Re: Pumping up the price - I was advised at my first service (Golf 1.6TDI, Oct 2011, bought January 2013), that the Timing Belt, Waterpump etc should be changed at 5 years without fail. This was done on 30/09/16, at 57,000 miles and inspection of the old belt revealed thin cracks developing. As previously mentioned by HJ, the Alternator Belt should be changed at the same time, which I had done. The work was carried out by a reputable non VW Garage, and since I've passed the 5 year mark my local VW Garage has been reminding me several times now to have the work done, and offering to discount the job because the service I had carried out was not by an official VW garage and therefore not on their VW computer system. (Despite me telling my VW Garage when it has been done)

Anyhow, don't cheapskate on the Timing Belt, get it done on time with the Alternator Belt at 5 years.

I've also declined the "Emissions Fix" which VW has told me is voluntary.


- glidermania
Two points; I had the cambelt changed three times on my wife's Zafira at the recommended intervals. Never had the water pump replaced each time and never had an issue with overheating or failed water pump. Car was sold at age 14.

Secondly, when I recently sold my Z4 auto, I told the guy to teach his partner how to left foot brake especially when parking or reversing. It is amazing the number of people who claim their automatic suddenly accelerated. I was saddened that the old lady who killed someone in similar circumstances was able to con the jury it was the car's fault even though the manufacturer found no fault with the vehicle.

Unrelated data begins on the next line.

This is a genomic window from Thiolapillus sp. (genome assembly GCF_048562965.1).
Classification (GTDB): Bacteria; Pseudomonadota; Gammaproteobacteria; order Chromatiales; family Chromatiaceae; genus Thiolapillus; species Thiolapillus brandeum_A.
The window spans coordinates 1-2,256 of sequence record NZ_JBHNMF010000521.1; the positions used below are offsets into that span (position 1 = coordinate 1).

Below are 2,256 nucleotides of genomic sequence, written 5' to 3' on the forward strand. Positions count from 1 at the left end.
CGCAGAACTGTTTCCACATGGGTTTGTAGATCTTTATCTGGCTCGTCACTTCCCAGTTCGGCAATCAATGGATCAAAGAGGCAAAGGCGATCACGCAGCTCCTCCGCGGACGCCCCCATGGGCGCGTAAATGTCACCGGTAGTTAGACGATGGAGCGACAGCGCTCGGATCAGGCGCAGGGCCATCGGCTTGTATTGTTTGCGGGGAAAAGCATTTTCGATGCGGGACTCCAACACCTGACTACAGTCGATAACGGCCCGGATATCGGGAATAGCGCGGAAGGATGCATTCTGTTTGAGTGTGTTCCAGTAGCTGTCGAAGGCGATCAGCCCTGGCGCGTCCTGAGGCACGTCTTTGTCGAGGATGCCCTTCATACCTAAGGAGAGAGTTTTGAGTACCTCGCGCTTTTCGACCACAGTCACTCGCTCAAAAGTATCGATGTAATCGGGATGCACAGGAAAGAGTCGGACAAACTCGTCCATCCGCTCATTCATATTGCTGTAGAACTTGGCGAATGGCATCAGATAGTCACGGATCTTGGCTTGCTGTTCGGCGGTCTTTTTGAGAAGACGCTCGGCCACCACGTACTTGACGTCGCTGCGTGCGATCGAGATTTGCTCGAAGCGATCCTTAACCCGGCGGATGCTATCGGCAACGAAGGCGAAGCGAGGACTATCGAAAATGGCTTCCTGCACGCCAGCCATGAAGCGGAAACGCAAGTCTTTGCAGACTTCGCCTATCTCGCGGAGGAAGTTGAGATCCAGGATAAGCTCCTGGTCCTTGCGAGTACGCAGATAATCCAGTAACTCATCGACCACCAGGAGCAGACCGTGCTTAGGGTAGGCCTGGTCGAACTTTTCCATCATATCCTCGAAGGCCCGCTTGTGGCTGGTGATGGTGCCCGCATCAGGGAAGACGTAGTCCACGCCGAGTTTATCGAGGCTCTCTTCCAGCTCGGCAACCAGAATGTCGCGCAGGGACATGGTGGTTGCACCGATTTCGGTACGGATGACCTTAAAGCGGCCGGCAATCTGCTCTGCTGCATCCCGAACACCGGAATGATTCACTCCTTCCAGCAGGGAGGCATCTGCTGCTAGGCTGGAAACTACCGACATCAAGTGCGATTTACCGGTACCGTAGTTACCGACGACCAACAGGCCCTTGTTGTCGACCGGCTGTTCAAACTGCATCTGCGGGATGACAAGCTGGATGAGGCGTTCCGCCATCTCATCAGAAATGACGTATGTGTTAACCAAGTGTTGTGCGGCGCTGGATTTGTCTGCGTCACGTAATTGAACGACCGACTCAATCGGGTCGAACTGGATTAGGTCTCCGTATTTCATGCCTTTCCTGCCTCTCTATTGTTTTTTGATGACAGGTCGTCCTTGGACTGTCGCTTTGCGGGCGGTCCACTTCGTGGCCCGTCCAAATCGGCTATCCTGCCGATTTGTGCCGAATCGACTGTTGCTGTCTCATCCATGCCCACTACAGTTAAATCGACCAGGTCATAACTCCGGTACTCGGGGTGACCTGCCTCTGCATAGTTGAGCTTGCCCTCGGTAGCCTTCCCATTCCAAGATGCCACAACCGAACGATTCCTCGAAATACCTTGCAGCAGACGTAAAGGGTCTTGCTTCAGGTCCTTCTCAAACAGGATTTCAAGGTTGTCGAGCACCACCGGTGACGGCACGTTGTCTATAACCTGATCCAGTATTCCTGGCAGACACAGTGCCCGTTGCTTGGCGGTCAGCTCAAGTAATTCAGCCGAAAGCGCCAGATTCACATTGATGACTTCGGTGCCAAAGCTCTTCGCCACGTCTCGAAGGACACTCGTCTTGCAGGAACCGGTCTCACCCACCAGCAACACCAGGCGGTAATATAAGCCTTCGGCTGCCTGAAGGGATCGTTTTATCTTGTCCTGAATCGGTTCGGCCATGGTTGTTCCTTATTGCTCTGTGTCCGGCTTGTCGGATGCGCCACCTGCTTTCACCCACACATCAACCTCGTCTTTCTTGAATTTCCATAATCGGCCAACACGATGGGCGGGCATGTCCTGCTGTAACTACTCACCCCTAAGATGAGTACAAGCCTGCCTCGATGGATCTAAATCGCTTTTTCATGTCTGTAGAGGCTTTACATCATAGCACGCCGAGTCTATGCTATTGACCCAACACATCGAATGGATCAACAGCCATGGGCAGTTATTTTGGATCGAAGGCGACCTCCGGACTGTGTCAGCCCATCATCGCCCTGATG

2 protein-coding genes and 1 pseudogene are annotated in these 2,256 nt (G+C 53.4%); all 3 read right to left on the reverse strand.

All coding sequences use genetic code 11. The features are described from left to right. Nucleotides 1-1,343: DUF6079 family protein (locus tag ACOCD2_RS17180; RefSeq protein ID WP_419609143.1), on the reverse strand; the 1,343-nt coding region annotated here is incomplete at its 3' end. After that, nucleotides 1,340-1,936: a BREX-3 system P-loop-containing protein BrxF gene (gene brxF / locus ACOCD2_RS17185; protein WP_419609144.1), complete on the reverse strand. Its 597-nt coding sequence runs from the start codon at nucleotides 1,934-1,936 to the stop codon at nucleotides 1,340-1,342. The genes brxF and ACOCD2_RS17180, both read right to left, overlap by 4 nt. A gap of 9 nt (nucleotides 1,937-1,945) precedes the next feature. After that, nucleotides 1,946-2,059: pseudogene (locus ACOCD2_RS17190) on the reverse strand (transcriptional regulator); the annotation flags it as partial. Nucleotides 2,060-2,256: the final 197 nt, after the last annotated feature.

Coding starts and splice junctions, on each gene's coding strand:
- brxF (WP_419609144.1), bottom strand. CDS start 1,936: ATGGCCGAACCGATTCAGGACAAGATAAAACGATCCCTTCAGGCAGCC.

- saluja
Ref Is my driving style to blame for damaged brake pads and discs? This senior driver has concerns about brakes and asks if his driving style might be relevant. HJ suggests hard braking in mornings to scrub of rust. Driver then says he goes down through the gears to slow down, as he was taught 40 years ago. But no response about this ancient slowing down technique - unnecessary, potentially unsafe (engine braking is only via driven wheels, normally just front or rear two wheels - as opposed to using brakes, acting on all four wheels and designed to slow the car down) and effective in wearing out the clutch. This method has not been taught in decades and I'd suggest joining RoSPA or IAM local group, or any ADI to get driving up to date. Improve skills and confidence, be safer.
- karenannanina
I reckon the advice to drivers of automatics to brake with the right foot relates to the possibility of also driving manual cars. If you sometimes have to drive a manual, the mental confusion and consequences of trying to brake with the left foot can be extremely disturbing!

Another point is that with some electric cars, if you're a left-foot-braking devotee and you're manoeuvering in a car park and happen to press the accelerator and brake at the same time, the car can go into a kind of "panic" mode and will then refuse to move for a few minutes. This can be highly embarrasing, even if not dangerous!

Ask Honest John

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